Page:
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The DRESS syndrome: a literature review.
Clinical classification of cases of toxic epidermal necrolysis, Stevens-Johnson syndrome, and erythema multiforme.
TLDR
This study suggests that an illustrated atlas is a useful tool for standardizing the diagnosis of acute severe bullous disorders that are attributed to drugs or infectious agents.
Acute generalized exanthematous pustulosis (AGEP) – A clinical reaction pattern
TLDR
There seems to be a subgroup with characteristic clinical features and a typical course which is mostly caused by drugs for which the term acute generalized exanthematous pustulosis (AGEP) has been established.
Drug reaction with eosinophilia and systemic symptoms (DRESS): an original multisystem adverse drug reaction. Results from the prospective RegiSCAR study
Cases of severe drug hypersensitivity, demonstrating a variable spectrum of cutaneous and systemic involvement, are reported under various names, especially drug reaction with eosinophilia and
SCORTEN: a severity-of-illness score for toxic epidermal necrolysis.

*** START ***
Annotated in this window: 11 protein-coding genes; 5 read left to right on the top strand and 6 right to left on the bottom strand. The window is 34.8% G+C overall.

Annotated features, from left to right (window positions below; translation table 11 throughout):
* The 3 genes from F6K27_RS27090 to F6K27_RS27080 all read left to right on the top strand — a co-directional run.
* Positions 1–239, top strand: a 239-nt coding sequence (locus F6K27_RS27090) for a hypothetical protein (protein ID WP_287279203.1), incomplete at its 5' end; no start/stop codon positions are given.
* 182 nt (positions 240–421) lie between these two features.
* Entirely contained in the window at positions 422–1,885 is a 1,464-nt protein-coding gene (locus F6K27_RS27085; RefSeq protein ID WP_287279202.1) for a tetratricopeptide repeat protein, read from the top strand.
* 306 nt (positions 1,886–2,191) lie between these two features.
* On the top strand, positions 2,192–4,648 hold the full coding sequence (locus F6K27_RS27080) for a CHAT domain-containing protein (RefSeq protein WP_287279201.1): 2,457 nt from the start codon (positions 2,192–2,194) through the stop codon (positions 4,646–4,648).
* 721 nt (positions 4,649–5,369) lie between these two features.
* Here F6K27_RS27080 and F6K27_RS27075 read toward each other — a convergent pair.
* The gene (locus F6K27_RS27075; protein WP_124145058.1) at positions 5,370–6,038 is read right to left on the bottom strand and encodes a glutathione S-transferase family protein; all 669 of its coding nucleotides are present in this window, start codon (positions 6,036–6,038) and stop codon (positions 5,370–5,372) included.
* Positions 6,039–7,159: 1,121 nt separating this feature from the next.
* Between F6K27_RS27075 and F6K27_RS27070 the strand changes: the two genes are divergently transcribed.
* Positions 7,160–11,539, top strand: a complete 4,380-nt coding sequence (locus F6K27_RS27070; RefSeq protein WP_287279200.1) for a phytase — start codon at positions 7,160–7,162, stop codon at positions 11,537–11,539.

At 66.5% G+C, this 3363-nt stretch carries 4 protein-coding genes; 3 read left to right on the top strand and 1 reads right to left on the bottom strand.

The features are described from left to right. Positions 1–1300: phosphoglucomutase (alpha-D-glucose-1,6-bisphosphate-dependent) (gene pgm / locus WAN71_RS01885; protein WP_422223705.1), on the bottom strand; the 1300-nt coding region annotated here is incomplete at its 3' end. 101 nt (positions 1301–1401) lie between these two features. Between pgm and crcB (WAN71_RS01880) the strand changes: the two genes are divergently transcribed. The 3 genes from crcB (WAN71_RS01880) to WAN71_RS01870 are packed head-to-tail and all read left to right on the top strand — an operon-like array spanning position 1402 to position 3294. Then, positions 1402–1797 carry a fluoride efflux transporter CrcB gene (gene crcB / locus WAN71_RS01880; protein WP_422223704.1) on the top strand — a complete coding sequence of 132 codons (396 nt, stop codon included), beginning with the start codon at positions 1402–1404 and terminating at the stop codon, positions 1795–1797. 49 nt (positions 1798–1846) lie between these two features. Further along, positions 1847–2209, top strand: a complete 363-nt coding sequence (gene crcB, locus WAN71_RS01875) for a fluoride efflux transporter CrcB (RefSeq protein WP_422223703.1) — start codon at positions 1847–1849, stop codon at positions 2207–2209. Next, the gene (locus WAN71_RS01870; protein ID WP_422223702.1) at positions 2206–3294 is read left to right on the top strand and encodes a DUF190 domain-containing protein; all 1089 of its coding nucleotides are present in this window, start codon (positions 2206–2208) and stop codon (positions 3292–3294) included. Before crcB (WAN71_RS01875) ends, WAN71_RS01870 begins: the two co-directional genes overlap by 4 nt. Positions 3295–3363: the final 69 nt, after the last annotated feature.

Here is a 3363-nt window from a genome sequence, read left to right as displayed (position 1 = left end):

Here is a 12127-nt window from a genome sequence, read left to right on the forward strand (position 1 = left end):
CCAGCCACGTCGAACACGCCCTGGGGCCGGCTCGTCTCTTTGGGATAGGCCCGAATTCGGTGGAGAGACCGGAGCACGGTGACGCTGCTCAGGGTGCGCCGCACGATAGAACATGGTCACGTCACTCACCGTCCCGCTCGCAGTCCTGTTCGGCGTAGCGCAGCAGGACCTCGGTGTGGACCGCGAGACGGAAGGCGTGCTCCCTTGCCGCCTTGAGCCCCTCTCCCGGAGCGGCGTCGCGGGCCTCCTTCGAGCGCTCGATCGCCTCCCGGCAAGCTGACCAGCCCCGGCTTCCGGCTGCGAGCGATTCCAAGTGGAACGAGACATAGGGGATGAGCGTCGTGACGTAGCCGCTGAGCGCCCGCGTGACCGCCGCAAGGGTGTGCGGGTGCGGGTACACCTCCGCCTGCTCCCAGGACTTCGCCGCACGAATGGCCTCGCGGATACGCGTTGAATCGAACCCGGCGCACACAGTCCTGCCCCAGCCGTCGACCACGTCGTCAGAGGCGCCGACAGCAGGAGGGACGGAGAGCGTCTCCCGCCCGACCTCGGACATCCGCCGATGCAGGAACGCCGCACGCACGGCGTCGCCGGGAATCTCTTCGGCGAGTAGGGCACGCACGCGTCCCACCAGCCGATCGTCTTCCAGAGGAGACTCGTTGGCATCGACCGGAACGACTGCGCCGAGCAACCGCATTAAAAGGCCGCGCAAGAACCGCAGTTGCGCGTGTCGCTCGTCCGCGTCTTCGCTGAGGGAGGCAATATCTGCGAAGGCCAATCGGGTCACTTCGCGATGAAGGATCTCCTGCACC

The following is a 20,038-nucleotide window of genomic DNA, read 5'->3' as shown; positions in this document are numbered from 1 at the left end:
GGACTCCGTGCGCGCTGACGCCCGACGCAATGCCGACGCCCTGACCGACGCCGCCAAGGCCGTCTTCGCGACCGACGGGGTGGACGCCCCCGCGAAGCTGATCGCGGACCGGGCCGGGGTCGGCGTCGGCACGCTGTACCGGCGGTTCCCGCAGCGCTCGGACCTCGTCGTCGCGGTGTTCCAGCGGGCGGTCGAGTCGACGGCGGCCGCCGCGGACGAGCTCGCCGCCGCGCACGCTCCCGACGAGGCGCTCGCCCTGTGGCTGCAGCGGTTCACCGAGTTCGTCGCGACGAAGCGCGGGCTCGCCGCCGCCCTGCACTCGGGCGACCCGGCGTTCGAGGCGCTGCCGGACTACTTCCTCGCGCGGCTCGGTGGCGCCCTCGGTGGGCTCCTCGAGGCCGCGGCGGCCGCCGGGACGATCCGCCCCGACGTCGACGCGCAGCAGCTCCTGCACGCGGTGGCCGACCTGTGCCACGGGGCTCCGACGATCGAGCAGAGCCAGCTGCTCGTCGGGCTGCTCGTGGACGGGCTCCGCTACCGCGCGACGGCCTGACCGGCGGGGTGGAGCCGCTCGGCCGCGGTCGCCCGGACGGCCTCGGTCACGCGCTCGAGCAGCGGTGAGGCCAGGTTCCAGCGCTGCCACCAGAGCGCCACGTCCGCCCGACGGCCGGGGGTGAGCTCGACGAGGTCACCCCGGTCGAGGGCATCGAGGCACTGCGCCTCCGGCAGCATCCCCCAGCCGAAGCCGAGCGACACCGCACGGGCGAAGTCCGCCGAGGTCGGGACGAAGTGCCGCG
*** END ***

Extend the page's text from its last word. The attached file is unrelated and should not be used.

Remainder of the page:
TLDR
It is demonstrated that the risk of death of toxic epidermal necrolysis patients can be accurately predicted by the toxic epidescent severity-of-illness score, and the Simplified Acute Physiology Score and burn score appear to be less adequate.
Severe adverse cutaneous reactions to drugs.
TLDR
Adverse cutaneous reactions to drugs are frequent, affecting 2 to 3 percent of hospitalized patients, and prompt withdrawal of the offending drug is often the most important action to minimize morbidity.
Risk factors for acute generalized exanthematous pustulosis (AGEP)—results of a multinational case–control study (EuroSCAR)
Background  Acute generalized exanthematous pustulosis (AGEP) is a disease characterized by the rapid occurrence of many sterile, nonfollicular pustules usually arising on an oedematous erythema
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